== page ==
The Score

For this final installment in the three part series of Perspectives in which I’ve been drawing reference to the first article I wrote in 2012 and an evaluation of its stated hopes that “we win” in 2012, I’ll share with you the “score.”  Last week, I shared with you “the intangibles,” and as a sports fan, I would repeat my mother’s familiar dictum that “it’s not if you win or lose, it’s how you’ve played the game.”  But, our Bishops would add that it is important to “win” in the measurables as well.  As I mentioned in that original article, it is something we are reluctant to do because it seems to boil down the spiritual value of a community to crass numbers and trends.  I hope not to convey a “cold rationalism” in my deduction of whether we have “won or lost” in the areas of membership, attendance, finances, and community impact, and I’m quite sure God smiles as glowingly on the tiny 5 member church struggling to keep the lights on as the giant megachuch which seems to “run the town.”  However, a summary of our “score” helps us understand what kind of “game we’re in” and what we need to do to improve—because the game’s not over.  In each of these areas, it is important to take stock of the “broad view” and the “focused view” as well, because if one were to compare our numbers with the extent of our 90 year history, with a period of thousands of members, large budgets, and a leading impact in our community, it might seem that we have “just about lost the game.”  I would encourage you though, instead of wondering if we’re ever going to return to that level of prominence, to instead focus on how this present church can and should catch fire with the Spirit.  If we focus on that, God will fulfill whatever purpose we might serve in this day and age.

“So with all that blathering, what’s the score, Mattox?”  (Oddly, I heard that in the voice of my High School football coach as I got finished with that last paragraph.)   In the area of membership, we started the year with 377 “professing members” (a figure which does not include children [such as my own son and daughter] who have not yet confirmed their own baptism).  After the removal of 9 beloved members (all by death), and the addition of 9 (2 by profession of faith, 3 by transfer from another denomination, and 4 by transfer from other U.M. churches) we are, well……tied.  But, when you factor in that we also received 6 “baptized members” (those are children who have not yet professed their own faith to the congregation after going through confirmation), I’d be willing to say “advantage UUMC.”  (That’s a tennis term.)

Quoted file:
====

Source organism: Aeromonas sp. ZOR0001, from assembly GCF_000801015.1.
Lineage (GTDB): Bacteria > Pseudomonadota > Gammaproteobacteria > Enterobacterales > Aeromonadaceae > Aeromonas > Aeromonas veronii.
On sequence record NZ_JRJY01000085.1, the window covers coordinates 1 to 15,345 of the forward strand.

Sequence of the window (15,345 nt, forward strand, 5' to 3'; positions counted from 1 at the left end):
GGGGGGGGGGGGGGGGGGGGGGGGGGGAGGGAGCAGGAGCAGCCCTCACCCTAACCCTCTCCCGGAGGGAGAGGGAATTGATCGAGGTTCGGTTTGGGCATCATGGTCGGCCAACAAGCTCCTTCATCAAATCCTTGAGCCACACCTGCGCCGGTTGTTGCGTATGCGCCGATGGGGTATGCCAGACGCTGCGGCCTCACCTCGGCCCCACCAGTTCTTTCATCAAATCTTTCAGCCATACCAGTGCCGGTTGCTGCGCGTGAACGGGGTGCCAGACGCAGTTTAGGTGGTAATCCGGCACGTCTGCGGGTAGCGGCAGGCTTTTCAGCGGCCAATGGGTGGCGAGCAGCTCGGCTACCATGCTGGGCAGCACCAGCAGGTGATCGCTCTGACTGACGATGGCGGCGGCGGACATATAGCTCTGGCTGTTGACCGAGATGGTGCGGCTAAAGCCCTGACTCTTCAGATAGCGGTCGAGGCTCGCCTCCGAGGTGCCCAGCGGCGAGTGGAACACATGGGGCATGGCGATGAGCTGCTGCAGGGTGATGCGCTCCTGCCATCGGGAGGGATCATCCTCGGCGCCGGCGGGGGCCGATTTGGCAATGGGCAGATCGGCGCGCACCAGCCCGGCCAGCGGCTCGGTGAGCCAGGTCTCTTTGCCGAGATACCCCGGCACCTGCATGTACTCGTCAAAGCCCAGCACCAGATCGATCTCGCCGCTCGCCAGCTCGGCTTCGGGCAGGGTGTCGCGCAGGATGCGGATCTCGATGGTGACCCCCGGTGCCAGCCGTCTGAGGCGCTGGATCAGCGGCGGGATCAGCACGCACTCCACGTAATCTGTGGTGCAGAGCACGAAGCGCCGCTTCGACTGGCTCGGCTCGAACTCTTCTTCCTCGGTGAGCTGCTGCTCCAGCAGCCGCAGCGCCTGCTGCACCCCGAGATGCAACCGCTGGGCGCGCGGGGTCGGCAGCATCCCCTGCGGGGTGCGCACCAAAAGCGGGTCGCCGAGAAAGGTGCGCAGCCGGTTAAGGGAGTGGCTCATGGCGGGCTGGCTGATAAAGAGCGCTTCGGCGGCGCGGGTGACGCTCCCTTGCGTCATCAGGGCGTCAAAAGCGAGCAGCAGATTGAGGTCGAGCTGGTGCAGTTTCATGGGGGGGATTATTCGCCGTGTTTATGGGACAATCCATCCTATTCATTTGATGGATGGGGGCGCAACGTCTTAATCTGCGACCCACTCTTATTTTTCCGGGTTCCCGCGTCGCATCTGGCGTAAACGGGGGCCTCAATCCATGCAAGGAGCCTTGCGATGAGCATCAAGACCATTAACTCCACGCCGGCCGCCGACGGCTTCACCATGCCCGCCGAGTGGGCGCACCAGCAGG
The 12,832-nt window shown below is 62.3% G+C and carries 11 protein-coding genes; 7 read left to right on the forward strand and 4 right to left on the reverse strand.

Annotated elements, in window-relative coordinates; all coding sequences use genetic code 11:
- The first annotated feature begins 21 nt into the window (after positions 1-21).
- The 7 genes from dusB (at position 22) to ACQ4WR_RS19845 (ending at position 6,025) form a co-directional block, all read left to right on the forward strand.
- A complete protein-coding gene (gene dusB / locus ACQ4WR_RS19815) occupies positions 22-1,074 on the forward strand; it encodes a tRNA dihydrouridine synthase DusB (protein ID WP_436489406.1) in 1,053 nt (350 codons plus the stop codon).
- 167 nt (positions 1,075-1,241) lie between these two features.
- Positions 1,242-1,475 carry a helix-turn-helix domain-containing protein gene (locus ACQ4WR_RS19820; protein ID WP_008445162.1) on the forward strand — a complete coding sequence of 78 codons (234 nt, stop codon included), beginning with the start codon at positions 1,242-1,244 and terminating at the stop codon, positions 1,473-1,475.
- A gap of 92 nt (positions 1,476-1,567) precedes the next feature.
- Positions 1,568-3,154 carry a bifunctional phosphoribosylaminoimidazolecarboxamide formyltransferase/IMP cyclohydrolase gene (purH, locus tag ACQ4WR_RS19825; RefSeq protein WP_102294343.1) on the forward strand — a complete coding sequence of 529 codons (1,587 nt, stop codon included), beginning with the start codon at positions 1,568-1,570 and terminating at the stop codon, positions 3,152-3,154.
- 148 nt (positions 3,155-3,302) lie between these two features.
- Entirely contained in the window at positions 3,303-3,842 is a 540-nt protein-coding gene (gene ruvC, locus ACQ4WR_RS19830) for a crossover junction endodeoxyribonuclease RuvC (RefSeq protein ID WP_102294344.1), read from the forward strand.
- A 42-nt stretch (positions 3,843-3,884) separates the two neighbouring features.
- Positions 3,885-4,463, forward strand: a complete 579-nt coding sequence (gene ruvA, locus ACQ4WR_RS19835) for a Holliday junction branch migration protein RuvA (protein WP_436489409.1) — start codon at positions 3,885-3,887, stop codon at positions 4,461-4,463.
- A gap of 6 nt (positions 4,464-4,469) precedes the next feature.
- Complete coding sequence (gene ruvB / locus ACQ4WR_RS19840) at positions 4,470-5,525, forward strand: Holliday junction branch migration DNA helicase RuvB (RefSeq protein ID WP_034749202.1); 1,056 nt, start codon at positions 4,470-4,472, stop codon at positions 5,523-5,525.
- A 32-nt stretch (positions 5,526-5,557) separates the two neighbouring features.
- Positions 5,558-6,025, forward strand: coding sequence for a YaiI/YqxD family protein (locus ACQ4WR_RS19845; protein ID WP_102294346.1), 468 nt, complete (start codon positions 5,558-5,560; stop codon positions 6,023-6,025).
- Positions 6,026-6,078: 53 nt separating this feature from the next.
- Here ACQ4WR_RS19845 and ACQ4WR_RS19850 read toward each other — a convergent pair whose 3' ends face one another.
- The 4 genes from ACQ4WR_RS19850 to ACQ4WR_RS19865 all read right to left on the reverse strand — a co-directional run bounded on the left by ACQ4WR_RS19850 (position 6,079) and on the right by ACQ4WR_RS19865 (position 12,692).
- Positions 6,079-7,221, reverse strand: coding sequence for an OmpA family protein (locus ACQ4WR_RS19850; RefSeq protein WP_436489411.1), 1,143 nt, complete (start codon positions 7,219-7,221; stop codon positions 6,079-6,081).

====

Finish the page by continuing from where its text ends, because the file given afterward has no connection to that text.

With regard to worship attendance, our 2011 worship average was 115, 2010 average was reported to be 130, and 2009 was 132.  In 2012, our worship average was 118, with a high of 196, and a low of 88.  In this case, an improvement over the previous year’s average should be celebrated in light of the larger trend.  We have rebounded, but not back to our previous “norm.”

I’d love to put finances in the “win category.”  As Karen reported last week, your generous gifts exceeded our budget by 15%.  We paid 100% of our apportionments through a couple of special fund drive efforts and the diligence of the newly re-Christened “Parking Pharisees.”  Though our pledged income was almost $12,000 under budget, our non-pledged income was almost $40,000 over budget!  This shows our finance committee that we are receiving new gifts from new givers, and this is something to celebrate.  However, though I celebrate the year’s success, viewed in the fairly focused span of the past 3 years, we aren’t exactly “winning.”  We seem to have had a “roller coaster ride” with finances since 2009.  In 09, the total income from pledging and non-pledging members was $209,923 and $121,663 respectively.  In 2010, the figure changed dramatically to $238,040 from pledging members and $55,114 from non-pledging members.  In 2011, we continued on an upward trajectory from pledging members ($258,999) and declined slightly in non-pledging gifts ($43,611).  For 2012, we declined sharply in pledged giving ($219,001) and rose in non-pledged giving ($70,423.)  Do these trends show us anything?  What do we hope to achieve in 2013?  Pledges and previous support have led the Church Council to approve a budget for $274,334.  I’m confident that we’ll win again in 2013.  Hopefully we don’t have to approach our game like the Seattle Seahawks and have a mad dash of scoring in the 4th quarter!  (Especially since that effort still fell short in Sunday’s game vs. the Atlanta Falcons.)

Though “impact on and visibility in the community” is not quite “quantifiable” like the other facts and figures, I would propose that this area is measurable, and from my perspective is another “win” for our congregation.  We’ve created international partnerships with other University Churches, have been profiled in the Tulsa World for our Courtyard ministry, improved our web presence, thrown an awesome Halloween block party, cheered on Marathoners during worship, and through the service of our people in entities like Kendall-Whittier, Inc., we’ve shaped our community for the better.  I encourage you to let people know that you are part of this church, because that’s how we’re most visible and impactful—through you and your actions!